Silverstone airplanes taken off the skies over mishaps
Silverstone Air has hit financial turbulence after Kenya Civil Aviation Authority (KCAA) grounded eight of its active Dash-8 series for a week.
The move digs a hole in the troubled airline’s balance sheet as it continues to cave under depressed passenger bookings over safety concerns of its fleet.
KCAA purged the airline, one of the biggest domestic carriers, after reviewing its Dash-8’s safety systems, management and operational control and its airworthiness programmes.
“Silverstone Air is in breach of several 2018 civil aviation regulations,” the authority’s director general Gilbert Kibe told the National Assembly Transport committee.
Consequently, Silverstone has temporarily suspended all scheduled services effective of the affected fleet from November 12, 2019.
“During this period, we will continue to work with our customers to help minimise any disruption to their travel. We are in the process of contacting all our clients to re-protect them,” it said in statement.
Silverstone operates 14 planes – six Fokker 50’s, four Dash 8-100s, three Dash 8-300s and one CRJ-200.
It operates scheduled, charter and cargo flights to Kisumu, Mombasa, Lamu, Eldoret, Malindi, Lodwar and Ukunda. It has, however, halted flights to Homa Bay, Wajir and Lodwar due to depressed bookings.
Meanwhile, KCAA has also suspended the operations of Safe Air Company and Adventure Aloft after investigations revealed safety fears.
But Silverstone has suffered the biggest casualty with the grounding of its Dash-8 series which has a combined 400 passenger load per single route flight per day, since plane carries 50.
Per round trip, the aircraft flies maximum of 100 passengers meaning it will lose 800 passengers per day from the eight planes if all the flights are fully booked – a possibility in this high tourist season.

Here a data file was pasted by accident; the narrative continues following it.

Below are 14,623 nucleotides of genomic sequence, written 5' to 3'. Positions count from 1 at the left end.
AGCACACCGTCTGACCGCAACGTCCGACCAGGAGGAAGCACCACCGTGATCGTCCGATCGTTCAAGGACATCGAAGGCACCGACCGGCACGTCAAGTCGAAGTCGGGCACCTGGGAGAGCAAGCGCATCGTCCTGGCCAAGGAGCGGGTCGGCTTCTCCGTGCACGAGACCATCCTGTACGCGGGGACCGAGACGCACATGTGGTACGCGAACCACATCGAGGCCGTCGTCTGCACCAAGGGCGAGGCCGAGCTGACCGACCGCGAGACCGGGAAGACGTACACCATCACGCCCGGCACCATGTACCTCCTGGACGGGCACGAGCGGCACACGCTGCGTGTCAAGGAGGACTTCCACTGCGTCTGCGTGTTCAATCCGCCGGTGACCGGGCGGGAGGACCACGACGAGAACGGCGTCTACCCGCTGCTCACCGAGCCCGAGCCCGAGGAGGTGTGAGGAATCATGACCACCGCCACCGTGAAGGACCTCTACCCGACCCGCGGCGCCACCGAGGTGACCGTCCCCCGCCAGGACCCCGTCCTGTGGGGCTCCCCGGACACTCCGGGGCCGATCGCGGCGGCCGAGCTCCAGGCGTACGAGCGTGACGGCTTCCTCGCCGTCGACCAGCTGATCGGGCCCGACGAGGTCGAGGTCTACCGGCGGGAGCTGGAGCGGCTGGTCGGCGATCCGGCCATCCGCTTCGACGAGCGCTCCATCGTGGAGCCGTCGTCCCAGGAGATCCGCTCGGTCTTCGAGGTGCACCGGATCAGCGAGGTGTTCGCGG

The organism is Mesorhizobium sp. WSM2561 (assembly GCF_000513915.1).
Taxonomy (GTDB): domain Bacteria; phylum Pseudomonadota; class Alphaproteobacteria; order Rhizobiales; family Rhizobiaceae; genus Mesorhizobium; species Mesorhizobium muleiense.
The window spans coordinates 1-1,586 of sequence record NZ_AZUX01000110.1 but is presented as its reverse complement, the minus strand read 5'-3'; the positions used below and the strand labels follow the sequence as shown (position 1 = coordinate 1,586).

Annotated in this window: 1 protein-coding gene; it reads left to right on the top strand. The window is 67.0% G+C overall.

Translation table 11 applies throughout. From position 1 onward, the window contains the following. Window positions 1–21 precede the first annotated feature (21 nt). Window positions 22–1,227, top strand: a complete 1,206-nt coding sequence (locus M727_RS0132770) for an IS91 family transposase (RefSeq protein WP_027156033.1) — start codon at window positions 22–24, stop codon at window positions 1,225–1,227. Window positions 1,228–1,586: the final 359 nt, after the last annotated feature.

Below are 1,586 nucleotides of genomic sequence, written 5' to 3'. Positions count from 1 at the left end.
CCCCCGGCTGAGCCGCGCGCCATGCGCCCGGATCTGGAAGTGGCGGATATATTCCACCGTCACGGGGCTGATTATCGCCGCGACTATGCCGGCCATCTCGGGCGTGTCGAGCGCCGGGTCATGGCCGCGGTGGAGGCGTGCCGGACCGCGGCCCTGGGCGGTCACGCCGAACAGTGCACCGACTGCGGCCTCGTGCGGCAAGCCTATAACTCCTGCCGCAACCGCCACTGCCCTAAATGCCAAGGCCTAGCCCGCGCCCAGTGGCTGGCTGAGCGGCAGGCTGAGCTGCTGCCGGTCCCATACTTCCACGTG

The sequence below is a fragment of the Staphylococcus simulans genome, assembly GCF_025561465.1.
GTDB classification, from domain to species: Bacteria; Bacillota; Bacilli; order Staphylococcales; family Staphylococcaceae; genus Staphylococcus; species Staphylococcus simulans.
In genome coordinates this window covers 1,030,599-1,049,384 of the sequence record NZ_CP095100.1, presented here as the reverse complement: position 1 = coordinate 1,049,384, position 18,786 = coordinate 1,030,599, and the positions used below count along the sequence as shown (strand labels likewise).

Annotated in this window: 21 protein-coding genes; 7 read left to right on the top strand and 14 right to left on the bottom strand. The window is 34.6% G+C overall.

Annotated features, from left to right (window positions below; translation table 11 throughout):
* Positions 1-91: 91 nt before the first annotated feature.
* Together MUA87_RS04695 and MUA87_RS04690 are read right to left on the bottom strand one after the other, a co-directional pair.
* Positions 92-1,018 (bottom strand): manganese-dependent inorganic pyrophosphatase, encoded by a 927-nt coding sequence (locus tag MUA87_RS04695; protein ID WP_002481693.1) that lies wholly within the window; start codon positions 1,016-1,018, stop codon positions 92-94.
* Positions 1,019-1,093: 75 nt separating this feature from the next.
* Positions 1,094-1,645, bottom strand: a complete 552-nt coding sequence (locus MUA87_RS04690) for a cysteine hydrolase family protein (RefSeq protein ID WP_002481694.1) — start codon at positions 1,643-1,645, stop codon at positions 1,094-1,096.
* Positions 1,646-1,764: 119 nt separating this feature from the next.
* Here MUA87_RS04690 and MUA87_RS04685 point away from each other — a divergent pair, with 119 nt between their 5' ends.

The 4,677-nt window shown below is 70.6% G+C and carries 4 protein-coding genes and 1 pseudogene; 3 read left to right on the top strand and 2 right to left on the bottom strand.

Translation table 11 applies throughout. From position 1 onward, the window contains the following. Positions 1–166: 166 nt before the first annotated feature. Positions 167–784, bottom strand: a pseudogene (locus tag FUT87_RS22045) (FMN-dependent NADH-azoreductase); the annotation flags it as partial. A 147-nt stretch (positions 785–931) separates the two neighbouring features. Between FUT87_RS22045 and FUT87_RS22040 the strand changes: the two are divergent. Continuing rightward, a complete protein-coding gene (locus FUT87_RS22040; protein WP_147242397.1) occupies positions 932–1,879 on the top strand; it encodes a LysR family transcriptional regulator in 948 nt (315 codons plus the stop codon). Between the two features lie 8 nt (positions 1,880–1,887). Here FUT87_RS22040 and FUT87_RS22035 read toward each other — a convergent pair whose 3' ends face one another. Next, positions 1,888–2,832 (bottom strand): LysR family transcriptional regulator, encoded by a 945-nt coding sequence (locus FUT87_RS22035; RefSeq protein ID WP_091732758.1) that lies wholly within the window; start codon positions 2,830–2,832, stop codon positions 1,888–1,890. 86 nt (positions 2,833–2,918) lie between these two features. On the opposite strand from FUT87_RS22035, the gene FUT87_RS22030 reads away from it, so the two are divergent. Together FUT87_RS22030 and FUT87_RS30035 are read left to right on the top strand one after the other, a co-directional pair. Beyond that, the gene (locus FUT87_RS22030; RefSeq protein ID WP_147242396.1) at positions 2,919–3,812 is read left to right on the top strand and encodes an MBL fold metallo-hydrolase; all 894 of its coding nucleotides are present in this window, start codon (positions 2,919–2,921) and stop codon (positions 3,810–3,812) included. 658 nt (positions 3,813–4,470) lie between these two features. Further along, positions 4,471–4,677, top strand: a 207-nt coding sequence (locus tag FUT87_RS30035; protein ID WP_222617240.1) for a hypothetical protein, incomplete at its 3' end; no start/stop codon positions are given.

Silverstone is now being forced to transfer their pre-booked tickets to other airlines who will now have a field day over its turbulence.
Appearing before the Transport committee on Tuesday, KCAA, Kenya Aviation Authority (KAA) and the Transport Ministry were hard pressed to explain the recent air mishaps. MPs gave them a month to table detailed reports on air accidents and incidents over the past decade.
“We need that report as soon as possible because we are talking about the safety of Kenyans,” said transport committee chair and Pokot South Member of Parliament David Pkosing.
Legislator also read mischief in KCAA’s move to single out Silverstone and produce a report yet there are several accidents from other airlines whose planes suffered technical and mechanical glitches yet they have not been affected.
But Kibe defended the agency asserting they were appearing before the committee within the context of Silverstone mishaps.
Legislators also put KAA to task over a Sh350 million budget it was appropriated to rehabilitate Wilson Airport whose runways are said to be dotted with potholes.
According to a report tabled in parliament, there has been an average of one aircraft mishap every month within Kenya’s airspace in the past two years.
Nonetheless, the US Department of Transportation’s Federal Aviation Administration (FAA) granted a Category 1 rating under the agency’s International Aviation Safety Assessment (IASA) programme asserting it complies with international safety standards. A Category 1 rating means Kenya’s civil aviation authority meets International Civil Aviation Organisation (ICAO) standards.